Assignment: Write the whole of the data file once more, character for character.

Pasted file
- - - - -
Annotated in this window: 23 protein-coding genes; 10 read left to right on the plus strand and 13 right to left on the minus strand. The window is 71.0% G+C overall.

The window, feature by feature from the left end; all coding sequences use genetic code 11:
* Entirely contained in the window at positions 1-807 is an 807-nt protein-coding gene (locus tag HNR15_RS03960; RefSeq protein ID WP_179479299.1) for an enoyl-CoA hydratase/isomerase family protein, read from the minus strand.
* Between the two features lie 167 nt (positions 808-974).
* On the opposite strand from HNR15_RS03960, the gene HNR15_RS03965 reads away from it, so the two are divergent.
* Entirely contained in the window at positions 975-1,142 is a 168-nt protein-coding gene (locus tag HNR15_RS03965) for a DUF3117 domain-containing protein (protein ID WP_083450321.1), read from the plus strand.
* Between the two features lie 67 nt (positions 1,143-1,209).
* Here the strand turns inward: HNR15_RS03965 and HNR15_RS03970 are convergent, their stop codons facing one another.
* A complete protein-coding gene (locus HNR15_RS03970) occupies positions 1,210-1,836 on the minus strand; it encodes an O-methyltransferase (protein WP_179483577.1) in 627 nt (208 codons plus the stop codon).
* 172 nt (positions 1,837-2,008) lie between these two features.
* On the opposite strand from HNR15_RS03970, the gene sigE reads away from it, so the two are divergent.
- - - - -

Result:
Annotated in this window: 23 protein-coding genes; 10 read left to right on the plus strand and 13 right to left on the minus strand. The window is 71.0% G+C overall.

The window, feature by feature from the left end; all coding sequences use genetic code 11:
* Entirely contained in the window at positions 1-807 is an 807-nt protein-coding gene (locus tag HNR15_RS03960; RefSeq protein ID WP_179479299.1) for an enoyl-CoA hydratase/isomerase family protein, read from the minus strand.
* Between the two features lie 167 nt (positions 808-974).
* On the opposite strand from HNR15_RS03960, the gene HNR15_RS03965 reads away from it, so the two are divergent.
* Entirely contained in the window at positions 975-1,142 is a 168-nt protein-coding gene (locus tag HNR15_RS03965) for a DUF3117 domain-containing protein (protein ID WP_083450321.1), read from the plus strand.
* Between the two features lie 67 nt (positions 1,143-1,209).
* Here the strand turns inward: HNR15_RS03965 and HNR15_RS03970 are convergent, their stop codons facing one another.
* A complete protein-coding gene (locus HNR15_RS03970) occupies positions 1,210-1,836 on the minus strand; it encodes an O-methyltransferase (protein WP_179483577.1) in 627 nt (208 codons plus the stop codon).
* 172 nt (positions 1,837-2,008) lie between these two features.
* On the opposite strand from HNR15_RS03970, the gene sigE reads away from it, so the two are divergent.